There are times when you are grateful not to have a crystal ball. Certainly, for my family and for my company, January 2016 was one of those times.
On New Year’s Day, our weekend home was flooded due to a broken pipe and my wife, Gail, and I spent time and money getting that property back in shape. It was not a pleasant experience, but we dealt with the damage swiftly and moved on.
In April 2016, Gail and I enjoyed a tasty meal at a small restaurant in Florida. Unfortunately, we both contracted Hepatitis A, a food-borne disease which can be easily shaken, as was the case for Gail; or deadly, which was almost the case for me. In two weeks, Gail was back on track and feeling well. However, for me, I suffered for three months, and on several occasions I even believed I might be in the 3% of people who succumb to Hepatitis A. For the entire three months, I was weak and weary, sleeping 18 hours a day and struggling into my office each day just to let my employees know that I hadn’t died.
Almost miraculously, after those three months, I recovered, and incredibly, I felt stronger and more vital than ever. I was relieved and excited to return to my “normal” life. Before my illness, I had purchased the building across the street from my offices in Baton Rouge, La., and my team and I had totally renovated those offices with a new showroom, new and larger office space and a beautiful conference room. This was the fulfillment of my dreams (I have many!) since I started my business in 1999: enough space to grow, a beautiful showroom for local designers and builders to review flooring options and a premier location which would establish my company for the future.
We occupied the building and were planning a grand opening. Two weeks later, Baton Rouge suffered a flood disaster which can only be described as biblical. On August 15, a rainstorm covered the area for 22 hours, dumping 30 inches of rain during that time. Of the homes in three suburbs of Baton Rouge, 85% were flooded; of the businesses, 80% were flooded. My elderly parents had 8 feet of water in their home without warning. Gail and I were fortunate that our house was spared, but several of my employees and sub-contractors lost their homes and all possessions including vehicles. Unfortunately, my business and our beautiful new building as well as other investment property were destroyed.
Emotionally, we were shattered. We are no strangers to flooding in South Louisiana, and the flood plains have been well established for many years. We had had no warning of this disaster and in most cases, there was no insurance. A flood of this nature was unheard of in our area and we were blindsided by the events. Any house in our town which was not flooded ended up with families living in their empty bedrooms or in their living rooms. Today, seven months later, I still have two families living in my home. Because most of the damage was uninsured, 75%-80% of the homes have not been rebuilt at this time.
For me, the priority was on my business. I needed to rebuild our company despite the $350,000 in uninsured losses. And, since I had just built the new offices, my cash flow was strained. We lost 30% of our inventory and all of our computers, furniture, fixtures and equipment. Regardless, I had no choice: we had contracted work to complete and my employees and their families’ security was at risk. Recovery was a must.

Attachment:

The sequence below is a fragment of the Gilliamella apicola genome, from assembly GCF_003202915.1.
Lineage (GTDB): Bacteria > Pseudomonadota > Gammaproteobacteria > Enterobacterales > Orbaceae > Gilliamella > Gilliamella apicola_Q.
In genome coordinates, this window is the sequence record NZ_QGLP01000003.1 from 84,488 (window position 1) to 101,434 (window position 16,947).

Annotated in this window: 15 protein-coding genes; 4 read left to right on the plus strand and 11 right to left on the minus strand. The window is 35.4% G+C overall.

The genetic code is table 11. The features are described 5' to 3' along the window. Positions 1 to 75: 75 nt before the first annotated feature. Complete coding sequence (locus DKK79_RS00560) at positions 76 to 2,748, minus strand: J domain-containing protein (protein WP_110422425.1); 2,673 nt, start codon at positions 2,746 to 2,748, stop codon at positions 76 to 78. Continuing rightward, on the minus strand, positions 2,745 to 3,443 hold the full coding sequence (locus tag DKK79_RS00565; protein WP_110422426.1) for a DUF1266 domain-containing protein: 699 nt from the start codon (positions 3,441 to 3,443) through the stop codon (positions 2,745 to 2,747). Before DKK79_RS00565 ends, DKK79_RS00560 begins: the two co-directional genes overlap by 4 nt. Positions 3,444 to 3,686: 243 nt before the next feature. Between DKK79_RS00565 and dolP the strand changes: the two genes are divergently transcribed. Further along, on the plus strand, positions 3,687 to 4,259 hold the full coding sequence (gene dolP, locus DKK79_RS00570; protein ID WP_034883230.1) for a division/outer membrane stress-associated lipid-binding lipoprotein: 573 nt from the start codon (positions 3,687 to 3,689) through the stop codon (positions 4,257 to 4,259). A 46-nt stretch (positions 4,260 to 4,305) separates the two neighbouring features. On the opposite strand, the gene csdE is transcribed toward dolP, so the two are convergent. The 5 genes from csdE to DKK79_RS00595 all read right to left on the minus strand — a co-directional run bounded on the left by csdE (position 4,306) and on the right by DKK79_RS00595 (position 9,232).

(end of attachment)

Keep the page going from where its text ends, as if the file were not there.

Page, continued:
As the leader of the company, I set priorities within my business, and my priority was the people. They were emotionally ragged and had worked very hard to create our new building. Now, they faced having to do that work again. Fortunately, we have a strong team of dedicated professionals and despite some enormous challenges that seemed to grow daily, we gritted through together.
As a member of Starnet Commercial Flooring, I have valued relationships with our vendor partners. Many of these vendors stepped up with materials and purchase opportunities which were incredibly valuable. In particular, Tandus (led by Rusty Joyce and Tom Cooper) and Mannington (led by Jack Ganley and Kurt Topp) came to my rescue with donated quick-ship materials that I could install immediately. Other vendors offered extra payment terms which eased the cash flow burden. So, we rebuilt, and in two weeks, we were back in business (sort of). Temporarily, during the reconstruction, my employees worked at our local IT company, just to keep focused on our projects. You can imagine the bottle neck that occurs when you reduce from 23 working computers to three.
Today, I can proudly report that we are looking towards the future with enthusiasm. We finished 2016 with revenues which are +27% ahead of year ago…and none of that work was flood-related. Our profits were down, of course, as we struggled with competitive labor rates and replacement materials. But, we are completing our jobs and entering 2017 with our largest backlog in the history of the company. I believe we are on pace to grow 30%-35% in 2017.
Yes, it is good sometimes not to know what lies ahead. Last year, 2016, brought more trials and difficulties than we ever anticipated for our family, business and community. I am proud of the manner with which our team fought back and won! We are stronger than ever and we have shown we can overcome tremendous obstacles with teamwork and tenacity. Through sickness, flooding and financial loss, we have learned a lot about trusting God and the value of choosing to give thanks even in the hard times. We are especially thankful that it has come to an end, and look forward to starting the New Year with fresh hope and a renewed sense of humor. A great lesson for us all!